Last week we took some time to think through helping students pack for trips. But what about packing information for leaders? Are there things we should tell our volunteer leaders to bring? Are there specific items the ministry or trip leader should be bringing? What are some essentials that we should always pack?
Today, I want to explore some of these questions by sharing essential items I think every leader should have with them. Having taken a variety of trips with students, both domestic and international, I have learned there are items we should always have in order to be prepared. There are some items that only the trip leader and/or a small group of leaders should have for a litany of reasons and I will mark those with an asterisk.
A first aid kit.
First aid kits are extremely important no matter the kind of trip. I recommend purchasing a small first aid kit for each of your leaders that could fit in their backpacks and making sure it has all the essentials (bandages, alcohol wipes, Advil, antihistamines, etc.), and to also take a least one larger kit. I would actually recommend taking two larger kits that have more items in them to treat a large variety of injuries and needs.
It may be helpful to build your own kit or ask a healthcare worker or first responder to help you build one. Think about items like splints, triangular bandages, gauze, medical tape, Advil and Tylenol, electrolyte tabs, antacids, feminine products, smelling salts, blood pressure cuffs, alcohol wipes, Neosporin, braces, a tourniquet, a flashlight, tweezers, cough drops, laxatives, and whatever else would be helpful.
If you’ve been on a trip with students you know there will inevitably be times when you will be out at night and a flashlight is necessary. However, an inexpensive store brand flashlight might not be helpful. Look to find flashlights that utilize LEDs and have a higher level of lumens. These will ensure that you have longer lasting lights with brighter beams that will help you navigate evening games, uneven terrain, finding students, or even working to repair a vehicle.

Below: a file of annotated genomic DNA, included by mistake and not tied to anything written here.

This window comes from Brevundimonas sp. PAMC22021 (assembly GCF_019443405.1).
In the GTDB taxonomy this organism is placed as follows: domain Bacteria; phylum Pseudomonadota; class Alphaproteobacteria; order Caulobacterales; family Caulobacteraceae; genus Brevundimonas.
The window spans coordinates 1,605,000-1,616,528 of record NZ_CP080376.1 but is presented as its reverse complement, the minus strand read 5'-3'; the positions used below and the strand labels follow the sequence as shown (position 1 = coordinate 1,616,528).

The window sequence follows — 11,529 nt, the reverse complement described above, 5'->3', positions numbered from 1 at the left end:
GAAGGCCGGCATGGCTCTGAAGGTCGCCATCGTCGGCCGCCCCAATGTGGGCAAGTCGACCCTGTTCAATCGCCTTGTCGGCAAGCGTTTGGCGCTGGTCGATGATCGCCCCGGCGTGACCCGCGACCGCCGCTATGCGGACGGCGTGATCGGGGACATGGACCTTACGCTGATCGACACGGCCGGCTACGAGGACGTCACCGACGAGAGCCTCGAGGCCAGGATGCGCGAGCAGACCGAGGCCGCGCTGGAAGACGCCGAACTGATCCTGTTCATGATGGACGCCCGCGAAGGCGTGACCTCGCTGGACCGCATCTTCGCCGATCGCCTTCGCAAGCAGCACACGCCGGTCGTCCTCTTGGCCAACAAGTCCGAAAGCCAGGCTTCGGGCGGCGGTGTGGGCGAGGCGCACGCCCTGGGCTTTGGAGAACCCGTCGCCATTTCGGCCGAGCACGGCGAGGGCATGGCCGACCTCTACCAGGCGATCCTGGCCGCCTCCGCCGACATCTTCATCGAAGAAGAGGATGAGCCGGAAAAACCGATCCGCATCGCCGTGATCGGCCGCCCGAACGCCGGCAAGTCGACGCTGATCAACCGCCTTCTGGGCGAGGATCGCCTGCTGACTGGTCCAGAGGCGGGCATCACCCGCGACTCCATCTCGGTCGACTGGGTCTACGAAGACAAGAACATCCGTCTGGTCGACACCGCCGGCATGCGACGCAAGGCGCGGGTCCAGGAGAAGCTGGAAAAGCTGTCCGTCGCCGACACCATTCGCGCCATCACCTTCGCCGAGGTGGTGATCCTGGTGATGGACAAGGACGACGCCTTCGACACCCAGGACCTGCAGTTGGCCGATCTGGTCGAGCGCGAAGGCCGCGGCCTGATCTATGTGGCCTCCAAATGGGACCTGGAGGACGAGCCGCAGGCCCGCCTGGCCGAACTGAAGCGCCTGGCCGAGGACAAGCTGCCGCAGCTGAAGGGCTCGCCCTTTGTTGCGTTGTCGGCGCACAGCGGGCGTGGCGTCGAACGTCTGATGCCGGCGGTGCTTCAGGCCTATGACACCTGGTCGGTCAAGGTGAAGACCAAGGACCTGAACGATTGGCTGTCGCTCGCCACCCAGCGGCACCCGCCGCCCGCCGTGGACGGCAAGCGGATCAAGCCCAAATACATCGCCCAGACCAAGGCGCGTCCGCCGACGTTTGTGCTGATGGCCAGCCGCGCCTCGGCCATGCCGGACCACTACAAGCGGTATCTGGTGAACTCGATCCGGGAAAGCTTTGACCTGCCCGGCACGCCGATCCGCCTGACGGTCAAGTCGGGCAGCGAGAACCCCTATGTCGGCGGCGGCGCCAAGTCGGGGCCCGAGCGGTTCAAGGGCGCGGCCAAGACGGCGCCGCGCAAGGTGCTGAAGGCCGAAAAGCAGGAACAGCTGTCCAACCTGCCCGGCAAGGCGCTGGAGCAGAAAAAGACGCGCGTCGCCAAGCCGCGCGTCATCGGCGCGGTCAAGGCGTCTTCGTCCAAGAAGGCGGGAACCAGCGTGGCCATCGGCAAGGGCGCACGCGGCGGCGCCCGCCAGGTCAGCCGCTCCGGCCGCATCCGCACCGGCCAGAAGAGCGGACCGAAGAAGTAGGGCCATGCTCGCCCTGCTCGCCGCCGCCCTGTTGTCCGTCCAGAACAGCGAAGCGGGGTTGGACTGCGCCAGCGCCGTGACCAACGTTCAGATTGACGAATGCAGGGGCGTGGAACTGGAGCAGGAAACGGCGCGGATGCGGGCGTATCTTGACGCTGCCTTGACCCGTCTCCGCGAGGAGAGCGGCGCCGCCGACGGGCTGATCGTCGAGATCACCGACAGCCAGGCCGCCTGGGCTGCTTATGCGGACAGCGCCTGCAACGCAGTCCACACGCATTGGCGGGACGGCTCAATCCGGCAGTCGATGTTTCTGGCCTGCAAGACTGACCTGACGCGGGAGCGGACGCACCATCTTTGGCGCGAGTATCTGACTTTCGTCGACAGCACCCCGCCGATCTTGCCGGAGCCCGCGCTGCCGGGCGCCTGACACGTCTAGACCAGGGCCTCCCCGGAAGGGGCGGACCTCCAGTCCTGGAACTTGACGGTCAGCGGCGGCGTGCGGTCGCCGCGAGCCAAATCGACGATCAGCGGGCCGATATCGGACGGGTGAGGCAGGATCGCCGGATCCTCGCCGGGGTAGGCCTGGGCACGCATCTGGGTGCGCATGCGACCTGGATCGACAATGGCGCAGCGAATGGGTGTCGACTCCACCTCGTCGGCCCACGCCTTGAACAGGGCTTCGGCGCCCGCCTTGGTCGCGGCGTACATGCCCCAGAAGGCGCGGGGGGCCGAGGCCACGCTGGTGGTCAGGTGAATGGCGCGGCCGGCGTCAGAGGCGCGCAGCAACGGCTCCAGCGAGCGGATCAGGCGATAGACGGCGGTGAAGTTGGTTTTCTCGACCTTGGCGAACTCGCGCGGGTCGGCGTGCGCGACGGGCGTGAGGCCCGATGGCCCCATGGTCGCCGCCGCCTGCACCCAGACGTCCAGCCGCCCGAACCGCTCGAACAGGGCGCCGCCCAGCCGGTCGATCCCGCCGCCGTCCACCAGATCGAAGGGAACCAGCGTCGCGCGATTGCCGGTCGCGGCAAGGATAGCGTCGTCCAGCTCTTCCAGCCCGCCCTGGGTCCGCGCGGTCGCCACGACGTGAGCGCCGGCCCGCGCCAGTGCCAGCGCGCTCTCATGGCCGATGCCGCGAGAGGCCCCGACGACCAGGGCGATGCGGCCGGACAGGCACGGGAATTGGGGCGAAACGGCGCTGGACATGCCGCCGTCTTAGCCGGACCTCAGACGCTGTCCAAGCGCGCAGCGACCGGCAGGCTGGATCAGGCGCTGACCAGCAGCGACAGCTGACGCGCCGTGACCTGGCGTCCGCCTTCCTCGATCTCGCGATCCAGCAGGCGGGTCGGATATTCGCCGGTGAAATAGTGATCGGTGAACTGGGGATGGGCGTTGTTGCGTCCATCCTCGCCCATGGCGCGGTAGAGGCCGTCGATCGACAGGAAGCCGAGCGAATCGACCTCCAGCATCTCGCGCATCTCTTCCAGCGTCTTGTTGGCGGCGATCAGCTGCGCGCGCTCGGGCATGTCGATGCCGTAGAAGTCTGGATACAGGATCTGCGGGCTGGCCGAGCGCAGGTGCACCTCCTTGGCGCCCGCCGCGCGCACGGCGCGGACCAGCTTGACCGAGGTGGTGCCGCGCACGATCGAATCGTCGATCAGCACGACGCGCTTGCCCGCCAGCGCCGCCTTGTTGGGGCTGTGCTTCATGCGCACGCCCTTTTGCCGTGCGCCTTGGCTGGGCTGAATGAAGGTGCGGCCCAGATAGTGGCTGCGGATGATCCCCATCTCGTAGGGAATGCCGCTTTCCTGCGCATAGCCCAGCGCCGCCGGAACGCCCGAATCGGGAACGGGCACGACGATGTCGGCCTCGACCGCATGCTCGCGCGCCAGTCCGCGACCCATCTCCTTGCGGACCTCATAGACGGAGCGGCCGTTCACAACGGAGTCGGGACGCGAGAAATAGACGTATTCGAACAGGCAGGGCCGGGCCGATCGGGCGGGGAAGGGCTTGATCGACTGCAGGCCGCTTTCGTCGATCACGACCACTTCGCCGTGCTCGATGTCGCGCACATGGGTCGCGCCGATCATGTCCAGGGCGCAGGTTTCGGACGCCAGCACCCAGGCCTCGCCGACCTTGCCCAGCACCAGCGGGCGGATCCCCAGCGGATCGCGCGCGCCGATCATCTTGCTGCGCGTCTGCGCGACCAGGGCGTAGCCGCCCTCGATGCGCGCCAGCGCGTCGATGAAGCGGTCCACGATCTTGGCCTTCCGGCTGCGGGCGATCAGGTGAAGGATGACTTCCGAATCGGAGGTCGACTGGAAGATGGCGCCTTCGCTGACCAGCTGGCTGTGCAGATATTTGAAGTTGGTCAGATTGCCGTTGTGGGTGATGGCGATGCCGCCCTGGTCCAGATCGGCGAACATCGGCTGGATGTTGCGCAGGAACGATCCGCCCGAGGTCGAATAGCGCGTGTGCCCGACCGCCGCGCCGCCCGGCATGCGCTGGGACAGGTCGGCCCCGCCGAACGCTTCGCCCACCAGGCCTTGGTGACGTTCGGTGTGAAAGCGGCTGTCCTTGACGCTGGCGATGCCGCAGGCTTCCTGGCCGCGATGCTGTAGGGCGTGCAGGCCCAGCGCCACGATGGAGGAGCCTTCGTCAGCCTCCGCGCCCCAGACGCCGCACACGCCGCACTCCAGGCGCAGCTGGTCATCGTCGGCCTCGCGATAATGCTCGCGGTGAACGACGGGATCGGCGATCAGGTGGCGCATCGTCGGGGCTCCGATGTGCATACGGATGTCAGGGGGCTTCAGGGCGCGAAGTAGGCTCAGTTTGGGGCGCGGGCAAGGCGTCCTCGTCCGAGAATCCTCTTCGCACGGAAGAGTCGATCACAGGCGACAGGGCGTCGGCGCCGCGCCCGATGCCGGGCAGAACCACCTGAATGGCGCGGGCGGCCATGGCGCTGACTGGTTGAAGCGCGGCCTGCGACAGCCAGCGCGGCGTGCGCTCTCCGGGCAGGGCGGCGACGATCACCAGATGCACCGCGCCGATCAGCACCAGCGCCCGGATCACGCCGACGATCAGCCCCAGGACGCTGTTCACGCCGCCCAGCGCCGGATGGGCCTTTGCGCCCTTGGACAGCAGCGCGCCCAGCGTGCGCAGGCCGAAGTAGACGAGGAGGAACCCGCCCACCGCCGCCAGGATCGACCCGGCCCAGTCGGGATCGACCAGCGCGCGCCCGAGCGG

A power strip.
Have you ever gotten to your shared cabin or room and realized there are only one or two power outlets? If you have ever done a trip during the summer in a room without air conditioning and brought your own fans, you know how important outlets are. Or if you need to charge multiple devices, having enough plugs is paramount. So pack enough power strips that each room can have their own if needed.
A multi-tool is something I would only encourage the group leader to take. Whenever we take trips, including mission trips, we don’t allow students to bring knives of any type for safety reasons. However, it’s a great resource for the team leader to have a tool for emergencies and day-to-day activities on trips. Having a multi-tool has helped my teams splice wires connecting our trailer to our van, fix broken items in cabins, and pull staples out of carpets on mission trips. Having one of these is absolutely necessary on trips.
Advil and Advil PM.
As I have gotten older I have realized the necessity of both of these medications. Advil for the aches and pains of a long busy day, and Advil PM to help you fall asleep at night on uncomfortable bedding.
Earplugs and a sleep mask.